What is Osteoarthritis?
Osteoarthritis (OA) is a joint disease that mostly plagues elderly people, but can occur in younger people as a result of joint injuries. It is the most common type of arthritis. The disease targets only your joints, through the loss of cartilage.
Cartilage is the tissue that covers the ends of your bones. The tissue is necessary to absorb the shock of your movements. Over time your cartilage wears away, and your bones no longer have the protective barrier to keep them from rubbing together. This kind of bone contact causes swelling, pain, and even loss of motion.
In the most severe occurrences, parts of bone or cartilage can break off and float around the joint space. Factors that increase your chances of getting OA include genetics, obesity, previous joint injuries, and joint deformities such as bowlegs. If you experience stiffness during everyday tasks, swelling of joints, or the sound of bones rubbing, you might want to consult with your doctor.
Quick Facts on Osteoarthritis
• People with OA risk falls 30 per cent more than the average person.
• People with OA have a 20 per cent higher chance of getting a fracture.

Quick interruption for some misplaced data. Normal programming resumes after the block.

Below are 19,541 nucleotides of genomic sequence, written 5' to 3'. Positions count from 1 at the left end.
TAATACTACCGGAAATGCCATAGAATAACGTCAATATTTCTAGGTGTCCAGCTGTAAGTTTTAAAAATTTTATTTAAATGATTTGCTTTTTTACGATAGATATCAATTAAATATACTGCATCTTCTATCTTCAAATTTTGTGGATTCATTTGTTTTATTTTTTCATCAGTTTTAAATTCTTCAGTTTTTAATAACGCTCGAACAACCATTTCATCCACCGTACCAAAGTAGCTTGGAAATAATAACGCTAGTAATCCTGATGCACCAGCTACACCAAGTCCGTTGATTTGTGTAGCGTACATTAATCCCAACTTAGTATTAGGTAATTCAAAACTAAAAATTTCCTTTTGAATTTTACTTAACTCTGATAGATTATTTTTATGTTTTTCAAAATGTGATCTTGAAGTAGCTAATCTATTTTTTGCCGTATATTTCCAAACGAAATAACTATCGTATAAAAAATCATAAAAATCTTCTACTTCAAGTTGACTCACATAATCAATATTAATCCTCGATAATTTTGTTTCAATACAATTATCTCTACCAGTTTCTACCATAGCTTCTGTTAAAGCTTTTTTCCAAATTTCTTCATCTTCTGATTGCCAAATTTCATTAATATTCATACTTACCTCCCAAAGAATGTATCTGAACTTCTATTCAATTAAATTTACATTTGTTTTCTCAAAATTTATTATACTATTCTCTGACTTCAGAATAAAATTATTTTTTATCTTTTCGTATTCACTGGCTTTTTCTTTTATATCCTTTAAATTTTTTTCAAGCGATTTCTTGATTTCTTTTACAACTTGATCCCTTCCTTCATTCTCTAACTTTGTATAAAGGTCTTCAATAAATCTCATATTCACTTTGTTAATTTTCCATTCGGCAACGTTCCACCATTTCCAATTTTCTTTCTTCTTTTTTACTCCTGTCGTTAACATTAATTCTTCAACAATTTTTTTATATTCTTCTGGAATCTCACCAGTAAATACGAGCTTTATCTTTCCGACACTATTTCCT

• Untreated, OA can make the simplest tasks, such as opening a box, nearly impossible.
• Most OA patients will not need surgery.
• No treatment to reverse OA damage has been discovered yet.
Treatments for Osteoarthritis
Most treatments for OA are a change in lifestyle.
• Weight control.
• Joint care.
• Non-drug pain relief techniques.
These lifestyle improvements are part of doctor-patient programs to work through osteoarthritic pain. Weight loss and exercise are deemed particularly useful, as they reduce strain on your joints.
While lifestyle changes are essential, drug treatments are something you can discuss with your doctor. OA drugs come in both oral and topical forms.
Topical can be applied to the aching joints. Oral drugs are generally anti- inflammatory treatments to reduce swelling and pain.
The most severe cases of OA can require surgery. Doctors will recommend this route if the damage is serious or the patient has suffered major loss of function.
Vitamin supplements, such as calcium, vitamin D and omega-3, are commonly used as a treatment for OA. There are other over the-counter supplements.
However, there is little research to back up their effectiveness.
Alternative or Complementary Treatments
Combining OA treatments and approaches can lead to more fruitful results in pain management. The American College of Rheumatology and the American Academy of Orthopedic Surgeons have issued complementary approaches to treating OA.
• ACR conditionally recommends tai chi for OA in the knees.
• ACR recommends acupuncture only for OA cases that are knee replacement candidates, but cannot receive the procedure. AAOS, however, recommends against it so speak to your doctor.